5.6. Simulation example

Fig. 12(a) shows the fitting accuracy on the whole reflector range with and without optimized driving strategy when the side length is changeable, which are respectively expressed as E R M S O and E R M S . All the dimensional design parameters are the same as the specified parameters in section 3.1.5.

Figure 12.

The three-dimensional fitting accuracy of active reflector

As shown in Fig. 12(a), the fitting accuracy is reduced approximately by 40% when the driving strategy is optimized. Fig. 12(b) shows the fitting accuracy on the whole reflector range with and without errors when the optimized driving strategy is used, which are respectively expressed as E R M S O and E R M S O . In this work, we assume that the axis angle tolerance of the rotational joint is [ 0,0.2 ] and the position tolerance is [ 10 m m ,10 m m ] , and E R M S O is the worst situation with these tolerances.In order to guarantee the working frequency of the large radio telescope, the side length of the reflector unit should be less than 7.3mm.

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6. Conclusion and future works

In order to guarantee the usage of active reflector and achieve the highest working frequency requirement, 5GHz, in FAST, fitting accuracy of the active reflector is supposed to be analyzed. In this chapter, a novel 3 DOFs parallel mechanism, 3-PSS with constraint leg, is proposed. This mechanism can fulfill the required movement to fit a paraboloid of revolution for the active reflector. The kinematics of 3-PSS+C mechanism is studied. Based on that, the one and two-dimensional fitting accuracy are calculated and the side length limit of reflector units is evaluated as 7.0m. However, due to more expensive cost of the extra constraint chain, 3-PSS+C is not very appropriate as reflector supporting mechanism. So 3-PRS mechanism becomes more attractive and deserves to pay more attention. Then error kinematics with rotational joint tolerance is analyzed for actual application. Based on that, three-dimensional fitting accuracy is calculated with optimized driving strategy, and the side length limit turns out to be 7.3m.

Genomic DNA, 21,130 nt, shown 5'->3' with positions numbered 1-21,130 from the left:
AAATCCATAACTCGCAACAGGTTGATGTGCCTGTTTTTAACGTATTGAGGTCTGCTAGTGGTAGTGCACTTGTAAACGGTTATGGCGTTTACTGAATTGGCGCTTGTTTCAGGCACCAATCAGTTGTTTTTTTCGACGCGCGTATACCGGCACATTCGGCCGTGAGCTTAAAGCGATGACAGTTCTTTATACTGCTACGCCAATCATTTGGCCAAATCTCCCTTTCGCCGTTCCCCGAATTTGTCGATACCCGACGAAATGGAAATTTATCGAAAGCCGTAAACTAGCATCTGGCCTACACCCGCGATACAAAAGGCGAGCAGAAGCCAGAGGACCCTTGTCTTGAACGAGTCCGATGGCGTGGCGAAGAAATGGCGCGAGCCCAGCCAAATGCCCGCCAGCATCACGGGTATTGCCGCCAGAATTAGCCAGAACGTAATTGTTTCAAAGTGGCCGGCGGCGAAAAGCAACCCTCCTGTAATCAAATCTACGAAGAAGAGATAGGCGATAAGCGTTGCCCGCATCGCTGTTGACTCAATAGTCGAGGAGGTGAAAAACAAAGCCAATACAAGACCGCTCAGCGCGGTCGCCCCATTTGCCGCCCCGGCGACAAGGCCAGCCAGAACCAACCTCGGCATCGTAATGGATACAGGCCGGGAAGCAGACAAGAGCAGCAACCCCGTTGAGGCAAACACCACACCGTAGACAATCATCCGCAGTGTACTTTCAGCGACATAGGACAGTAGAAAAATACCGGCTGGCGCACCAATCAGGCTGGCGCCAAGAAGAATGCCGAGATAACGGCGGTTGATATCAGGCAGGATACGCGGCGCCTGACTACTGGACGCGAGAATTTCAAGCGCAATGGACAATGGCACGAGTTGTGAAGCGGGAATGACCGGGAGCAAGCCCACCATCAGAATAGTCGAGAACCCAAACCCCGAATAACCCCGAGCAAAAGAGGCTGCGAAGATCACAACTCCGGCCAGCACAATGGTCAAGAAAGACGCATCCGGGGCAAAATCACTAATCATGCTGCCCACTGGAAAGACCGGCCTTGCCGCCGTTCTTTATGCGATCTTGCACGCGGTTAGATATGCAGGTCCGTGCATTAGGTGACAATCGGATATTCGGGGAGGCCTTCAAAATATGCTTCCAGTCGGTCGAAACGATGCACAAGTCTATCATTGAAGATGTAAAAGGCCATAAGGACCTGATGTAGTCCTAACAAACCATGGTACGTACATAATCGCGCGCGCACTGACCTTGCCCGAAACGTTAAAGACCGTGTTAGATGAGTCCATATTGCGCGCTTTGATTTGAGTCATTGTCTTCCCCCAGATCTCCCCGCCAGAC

The future work will still focus on the fitting accuracy not only on kinematics, but also on synthetical design, stiffness and control, as well as sharing strategy study. Further more, experiment research will be taken into account as certification for the theoretical analysis.

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Acknowledgments

This research is sponsored by National Natural Science Foundation of China (No.50605035, 10778625), the State High-Technology Development Program of China (No.2006AA04Z133), and the National 973 Program of China (No. 2007CB714007).

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Written By

Xiao-qiang Tang and Peng Huang

Published: April 1st, 2008